RICHMOND, Va. (WWBT) - Euthanasia numbers of shelter dogs have decreased by 63% in the last seven years in Virginia. According to data published by the Virginia Department of Agriculture and Consumer Services, 8,173 dogs were euthanized in Virginia shelters in 2019. In 2013, the earliest data available from the VDACS, 22,049 dogs were euthanized.
Director of Communications at the Richmond Society for the Prevention of Cruelty to Animals Tabitha Treloar attributes the dropping number of dog euthanasia numbers at shelters to:
- Increased focus and availability of spay/neuter programs that have decreased births and lowered shelter intake.
- Public interest in adoption and a growth in marketing of pet adoption.
- Transport programs that have been implemented to transfer pets from municipal shelters to private agencies like the Richmond SPCA where animals requiring veterinary treatment will receive needed care at the Susan M. Markel Veterinary Hospital.
Animal Services Manager at Chesterfield County Animal Services Carrie Jones further attributes the shelter euthanasia number decline to a change in society’s view of animals.
“They went from personal property to part of the family,” Jones said. “People are almost attacked by friends and family if they don't adopt.”
Also, pets admitted to public shelters used to be euthanized after 30 days if they were not adopted to make space for more animals, but that practice was abandoned in 2010 according to Jones.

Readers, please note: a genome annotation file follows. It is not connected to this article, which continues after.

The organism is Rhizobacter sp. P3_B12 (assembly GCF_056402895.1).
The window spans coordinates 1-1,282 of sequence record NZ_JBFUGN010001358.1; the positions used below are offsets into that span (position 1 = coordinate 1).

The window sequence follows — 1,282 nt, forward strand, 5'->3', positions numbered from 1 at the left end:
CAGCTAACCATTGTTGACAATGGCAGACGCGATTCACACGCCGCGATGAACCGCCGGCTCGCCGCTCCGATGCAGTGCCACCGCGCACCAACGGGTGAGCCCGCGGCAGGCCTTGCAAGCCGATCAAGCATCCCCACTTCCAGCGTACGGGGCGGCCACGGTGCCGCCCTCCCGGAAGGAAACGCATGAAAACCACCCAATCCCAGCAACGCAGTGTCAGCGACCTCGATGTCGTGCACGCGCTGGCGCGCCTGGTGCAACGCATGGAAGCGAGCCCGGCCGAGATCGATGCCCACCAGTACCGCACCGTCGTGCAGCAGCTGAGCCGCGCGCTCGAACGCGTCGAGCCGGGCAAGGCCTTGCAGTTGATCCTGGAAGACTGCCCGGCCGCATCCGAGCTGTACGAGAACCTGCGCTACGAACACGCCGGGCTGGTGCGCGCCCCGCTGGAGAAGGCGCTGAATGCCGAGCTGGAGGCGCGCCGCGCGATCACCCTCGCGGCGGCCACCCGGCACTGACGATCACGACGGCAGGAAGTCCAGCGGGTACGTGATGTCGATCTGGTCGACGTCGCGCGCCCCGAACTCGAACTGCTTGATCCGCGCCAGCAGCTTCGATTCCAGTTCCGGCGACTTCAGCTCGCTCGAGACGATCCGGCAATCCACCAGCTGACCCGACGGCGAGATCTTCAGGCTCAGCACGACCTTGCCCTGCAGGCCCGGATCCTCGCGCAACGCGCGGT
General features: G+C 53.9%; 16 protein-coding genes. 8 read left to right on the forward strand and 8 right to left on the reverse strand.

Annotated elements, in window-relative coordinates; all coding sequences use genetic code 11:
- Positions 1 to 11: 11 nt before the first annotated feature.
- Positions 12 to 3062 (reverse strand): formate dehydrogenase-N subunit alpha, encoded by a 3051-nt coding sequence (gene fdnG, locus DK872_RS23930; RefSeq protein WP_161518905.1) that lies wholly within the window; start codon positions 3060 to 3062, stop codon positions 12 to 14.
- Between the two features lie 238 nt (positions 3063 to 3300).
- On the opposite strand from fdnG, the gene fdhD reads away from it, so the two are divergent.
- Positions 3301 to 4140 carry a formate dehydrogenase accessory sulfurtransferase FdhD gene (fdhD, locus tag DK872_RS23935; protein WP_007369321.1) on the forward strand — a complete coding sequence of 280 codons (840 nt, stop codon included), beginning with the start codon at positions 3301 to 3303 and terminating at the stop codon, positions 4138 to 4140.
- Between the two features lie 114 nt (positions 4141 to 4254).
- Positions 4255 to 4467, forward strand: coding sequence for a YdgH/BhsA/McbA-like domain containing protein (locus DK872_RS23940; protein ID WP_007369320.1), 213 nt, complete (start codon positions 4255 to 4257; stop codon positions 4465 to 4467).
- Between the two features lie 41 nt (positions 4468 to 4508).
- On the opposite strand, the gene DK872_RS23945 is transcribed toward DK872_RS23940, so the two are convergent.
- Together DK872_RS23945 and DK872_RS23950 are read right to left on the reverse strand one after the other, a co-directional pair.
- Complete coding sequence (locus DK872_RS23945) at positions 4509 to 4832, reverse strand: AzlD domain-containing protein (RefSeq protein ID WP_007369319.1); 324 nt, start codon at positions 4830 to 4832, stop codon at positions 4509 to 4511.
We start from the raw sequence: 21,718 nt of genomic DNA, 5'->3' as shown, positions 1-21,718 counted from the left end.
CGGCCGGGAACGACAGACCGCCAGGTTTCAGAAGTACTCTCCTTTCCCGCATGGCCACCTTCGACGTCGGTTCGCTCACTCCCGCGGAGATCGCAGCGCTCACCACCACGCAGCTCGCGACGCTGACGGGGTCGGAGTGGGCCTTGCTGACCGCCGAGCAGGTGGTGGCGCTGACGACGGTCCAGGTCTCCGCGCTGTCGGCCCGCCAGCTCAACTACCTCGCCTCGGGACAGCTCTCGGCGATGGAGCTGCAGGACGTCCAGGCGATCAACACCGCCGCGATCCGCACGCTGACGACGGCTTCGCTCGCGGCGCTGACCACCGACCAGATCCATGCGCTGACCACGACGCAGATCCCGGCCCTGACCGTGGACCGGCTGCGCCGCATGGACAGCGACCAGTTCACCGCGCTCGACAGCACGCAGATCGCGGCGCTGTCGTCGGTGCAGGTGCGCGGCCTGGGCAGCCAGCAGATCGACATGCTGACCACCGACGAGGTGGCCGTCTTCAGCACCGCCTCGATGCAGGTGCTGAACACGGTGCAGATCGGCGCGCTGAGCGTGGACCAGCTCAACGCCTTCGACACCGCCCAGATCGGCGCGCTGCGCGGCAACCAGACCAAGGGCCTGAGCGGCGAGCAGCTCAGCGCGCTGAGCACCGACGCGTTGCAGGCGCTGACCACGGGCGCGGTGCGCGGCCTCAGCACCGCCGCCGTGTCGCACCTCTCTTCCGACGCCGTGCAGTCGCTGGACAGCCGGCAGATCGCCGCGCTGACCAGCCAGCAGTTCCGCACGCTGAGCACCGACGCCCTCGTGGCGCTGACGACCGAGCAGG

“We don’t euthanize for space, period. We only euthanize dogs who are too old or sick or if they are too aggressive to be rehomed. Only if it’s in their best interest,” Jones said.
CCAS only euthanizes animals if all of the staff supervisors and the veterinarian on staff agree the pet needs to be put down. If a dog has been waiting to be adopted too long at shelters in Central Virginia, they can be transferred to non-profit shelters like the Richmond SPCA.
The Richmond SPCA took in transfer pets from 65 partner shelters last fiscal year to ensure that pets find homes. The charity funded Susan M. Markel Veterinary Hospital, which is part of the Richmond SPCA is a full-service veterinary facility providing pet care at a low cost for pets of income-qualified families in the greater Richmond region and homeless animals taken in and rehabilitated by the shelter.
“Our mission is to ensure that families of all means have access to treatment options they can afford for their canine and feline companions,” said Treloar.
The Richmond SPCA waived $80,300 in fees for services to pet owners who were otherwise unable to provide treatment which saved over a thousand pets’ lives in 2019.
Treatment for homeless animals in the custody of the Richmond SPCA is provided through its Cinderella Fund. That money comes almost entirely from an event that was created 21 years ago, the Fur Ball.
The Fur Ball is held at the Jefferson Hotel each November and includes a cocktail reception with a silent auction, pet parade down the Grand Staircase, dinner, raffle and live auction. Last year it raised $570,000.
According to data released by the Petco Foundation, 264 dogs were euthanized by Richmond shelters in 2018. Six dogs were euthanized by the Richmond SPCA, four by Richmond Animal League and 254 by Richmond City Animal Care and Control. Henrico County Animal Control euthanized 296 dogs, Chesterfield County Animal Control euthanized 141 dogs and Hanover County Animal Control euthanized 116 dogs. The organization to euthanize the most dogs in Virginia in 2018 was People for the Ethical Treatment of Animals, or PETA.